“There’s a great benefit to the system, but there is that risk that exists for the accidents that have happened and the tragedies that have resulted because of it,” said Rabbitt. “If people are going to use these accidents to not vote for the extension of SMART within the two counties, then I’m not sure if they were really in favor of SMART in the first place. The system as a whole is working, and it’s actually working pretty well.”

The board is not set to make its decision on the ballot measure until this fall, when it receives a strategic plan that is expected to detail how the funding extension would support service on the existing line and bolster efforts to extend it north of Windsor, to Healdsburg and ultimately to Cloverdale.

The sales tax has generated $289 million in its first decade, with annual revenue anticipated at $39 million this upcoming fiscal year.

Tax revenues, however, have failed to meet projections. The Great Recession, which sent the economy into a tailspin in 2008, caused a downturn in employment and consumer spending that lasted for about seven years.

As a result, SMART is all but certain to fall far short of initial projections that it would collect $890 million in taxes over the life of Measure Q. Critics called those projections inflated even a decade or more ago and have continued to hit SMART over the delays in its buildout, as rail officials were forced to extend the existing line in phases and significantly postpone completion of a parallel bike and pedestrian path.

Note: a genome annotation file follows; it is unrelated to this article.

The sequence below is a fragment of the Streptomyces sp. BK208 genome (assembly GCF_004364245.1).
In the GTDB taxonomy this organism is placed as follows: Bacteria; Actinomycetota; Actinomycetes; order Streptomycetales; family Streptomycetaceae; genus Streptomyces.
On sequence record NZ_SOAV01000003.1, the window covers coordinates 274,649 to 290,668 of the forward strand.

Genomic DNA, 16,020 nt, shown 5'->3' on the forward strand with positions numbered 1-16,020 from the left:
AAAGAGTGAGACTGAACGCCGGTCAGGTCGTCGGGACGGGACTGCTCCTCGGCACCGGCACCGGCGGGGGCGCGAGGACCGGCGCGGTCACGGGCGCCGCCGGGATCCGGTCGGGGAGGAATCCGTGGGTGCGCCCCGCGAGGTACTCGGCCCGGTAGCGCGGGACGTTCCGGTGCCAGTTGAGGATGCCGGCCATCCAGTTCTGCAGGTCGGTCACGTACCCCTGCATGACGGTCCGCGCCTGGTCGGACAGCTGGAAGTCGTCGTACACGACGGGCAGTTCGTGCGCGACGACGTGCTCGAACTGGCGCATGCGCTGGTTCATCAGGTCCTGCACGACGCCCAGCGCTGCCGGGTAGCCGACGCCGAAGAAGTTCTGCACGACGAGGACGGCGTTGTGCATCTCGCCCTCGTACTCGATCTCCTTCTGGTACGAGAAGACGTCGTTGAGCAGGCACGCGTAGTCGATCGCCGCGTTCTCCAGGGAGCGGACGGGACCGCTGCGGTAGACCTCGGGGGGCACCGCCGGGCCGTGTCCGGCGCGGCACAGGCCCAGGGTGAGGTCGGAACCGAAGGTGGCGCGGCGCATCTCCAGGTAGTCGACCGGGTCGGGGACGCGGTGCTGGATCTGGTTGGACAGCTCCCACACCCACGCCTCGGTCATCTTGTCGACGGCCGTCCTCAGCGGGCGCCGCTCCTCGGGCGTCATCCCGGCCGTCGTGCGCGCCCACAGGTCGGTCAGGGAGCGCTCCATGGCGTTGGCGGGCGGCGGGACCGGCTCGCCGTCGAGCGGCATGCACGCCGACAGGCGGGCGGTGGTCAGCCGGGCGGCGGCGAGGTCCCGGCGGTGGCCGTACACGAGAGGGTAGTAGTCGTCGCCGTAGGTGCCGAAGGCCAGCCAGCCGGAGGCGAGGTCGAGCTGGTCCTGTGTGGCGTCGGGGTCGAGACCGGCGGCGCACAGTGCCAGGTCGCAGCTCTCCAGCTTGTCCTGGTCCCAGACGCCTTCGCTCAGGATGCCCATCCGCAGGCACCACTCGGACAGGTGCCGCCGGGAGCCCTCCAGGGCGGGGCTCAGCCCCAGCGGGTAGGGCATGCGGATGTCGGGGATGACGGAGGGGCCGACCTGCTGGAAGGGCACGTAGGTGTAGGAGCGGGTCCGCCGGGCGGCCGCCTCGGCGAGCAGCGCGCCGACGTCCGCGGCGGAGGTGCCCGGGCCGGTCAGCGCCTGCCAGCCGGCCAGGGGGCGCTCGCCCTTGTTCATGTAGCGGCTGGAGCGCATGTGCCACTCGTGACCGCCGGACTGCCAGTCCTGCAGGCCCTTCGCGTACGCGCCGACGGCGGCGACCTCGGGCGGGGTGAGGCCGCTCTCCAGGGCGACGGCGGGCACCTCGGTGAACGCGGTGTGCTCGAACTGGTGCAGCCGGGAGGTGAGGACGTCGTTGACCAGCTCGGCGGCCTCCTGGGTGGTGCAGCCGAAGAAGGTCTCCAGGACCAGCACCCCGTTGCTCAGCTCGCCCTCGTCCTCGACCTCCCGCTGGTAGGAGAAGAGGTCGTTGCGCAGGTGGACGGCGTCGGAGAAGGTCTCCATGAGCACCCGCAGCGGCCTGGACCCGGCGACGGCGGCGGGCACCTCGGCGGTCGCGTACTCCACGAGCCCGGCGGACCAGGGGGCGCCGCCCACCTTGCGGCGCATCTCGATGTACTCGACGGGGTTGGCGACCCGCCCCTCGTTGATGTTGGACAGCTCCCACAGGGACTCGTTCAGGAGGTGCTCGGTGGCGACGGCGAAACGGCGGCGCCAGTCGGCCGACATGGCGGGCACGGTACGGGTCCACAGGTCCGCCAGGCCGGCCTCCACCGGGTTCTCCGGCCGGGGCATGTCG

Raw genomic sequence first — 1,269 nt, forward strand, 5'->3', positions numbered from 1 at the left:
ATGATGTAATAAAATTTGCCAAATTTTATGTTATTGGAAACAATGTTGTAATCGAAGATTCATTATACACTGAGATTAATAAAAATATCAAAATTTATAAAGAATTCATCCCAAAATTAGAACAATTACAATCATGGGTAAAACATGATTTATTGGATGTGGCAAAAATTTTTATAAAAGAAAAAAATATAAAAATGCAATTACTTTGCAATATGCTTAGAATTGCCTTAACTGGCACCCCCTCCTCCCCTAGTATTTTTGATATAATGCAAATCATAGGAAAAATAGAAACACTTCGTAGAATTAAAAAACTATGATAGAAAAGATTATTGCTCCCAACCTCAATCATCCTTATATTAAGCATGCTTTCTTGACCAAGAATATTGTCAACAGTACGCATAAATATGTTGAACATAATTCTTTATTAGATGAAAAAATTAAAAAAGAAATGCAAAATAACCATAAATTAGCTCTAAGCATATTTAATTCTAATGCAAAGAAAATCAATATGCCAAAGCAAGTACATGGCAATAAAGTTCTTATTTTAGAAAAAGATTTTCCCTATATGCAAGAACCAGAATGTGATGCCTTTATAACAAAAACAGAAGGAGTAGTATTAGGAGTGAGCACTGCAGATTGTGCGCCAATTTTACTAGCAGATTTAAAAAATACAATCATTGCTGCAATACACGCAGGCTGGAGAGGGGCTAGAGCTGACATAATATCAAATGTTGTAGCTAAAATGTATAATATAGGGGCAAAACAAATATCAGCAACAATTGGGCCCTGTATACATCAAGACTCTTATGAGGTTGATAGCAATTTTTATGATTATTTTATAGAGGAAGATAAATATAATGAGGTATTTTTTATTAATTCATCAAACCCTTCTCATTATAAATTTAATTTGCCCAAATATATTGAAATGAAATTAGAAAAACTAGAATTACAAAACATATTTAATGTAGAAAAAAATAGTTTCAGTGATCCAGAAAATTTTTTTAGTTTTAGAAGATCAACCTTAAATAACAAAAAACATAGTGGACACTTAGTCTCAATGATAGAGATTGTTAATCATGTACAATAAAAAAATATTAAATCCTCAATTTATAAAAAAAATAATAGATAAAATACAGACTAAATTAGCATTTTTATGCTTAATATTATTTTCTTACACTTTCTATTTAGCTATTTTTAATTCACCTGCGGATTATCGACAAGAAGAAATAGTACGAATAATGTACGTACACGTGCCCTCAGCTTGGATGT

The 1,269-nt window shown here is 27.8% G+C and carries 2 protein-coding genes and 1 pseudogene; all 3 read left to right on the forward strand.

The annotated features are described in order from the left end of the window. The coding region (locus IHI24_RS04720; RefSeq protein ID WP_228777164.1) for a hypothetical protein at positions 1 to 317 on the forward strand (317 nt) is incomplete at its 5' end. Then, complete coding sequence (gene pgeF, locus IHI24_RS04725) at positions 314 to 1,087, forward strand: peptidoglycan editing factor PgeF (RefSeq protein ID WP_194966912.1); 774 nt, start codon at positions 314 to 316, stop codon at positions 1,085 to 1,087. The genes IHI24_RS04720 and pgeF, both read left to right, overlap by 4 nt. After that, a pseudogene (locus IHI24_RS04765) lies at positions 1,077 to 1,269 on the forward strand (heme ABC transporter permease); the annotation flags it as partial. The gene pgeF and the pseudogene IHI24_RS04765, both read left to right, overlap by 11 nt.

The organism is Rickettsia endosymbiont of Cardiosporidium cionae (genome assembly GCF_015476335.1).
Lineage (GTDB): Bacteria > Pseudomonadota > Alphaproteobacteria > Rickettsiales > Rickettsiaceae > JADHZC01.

Reauthorizing the tax now will help the agency plan for an economic downturn and limit its use of reserves, which stand at $17 million, according to Erin McGrath, SMART’s chief financial officer.

The board is set to consider the ballot measure at a meeting in October or November. It faces a Dec. 6 deadline to make the March 2020 ballot.

SMART plans to trigger a poll by the end of the month to gauge voter support for a sales-tax extension and help the 12-member campaign committee shape its strategy. The poll and outside pollster will cost about $40,000, according to Phillips.

Tax measures for specific purposes, like the SMART tax, must win approval from two-thirds of voters, which is a high bar to clear and demands sufficient lead time, said Murray, president and CEO of the North Bay Leadership Council, an employer-led public policy group.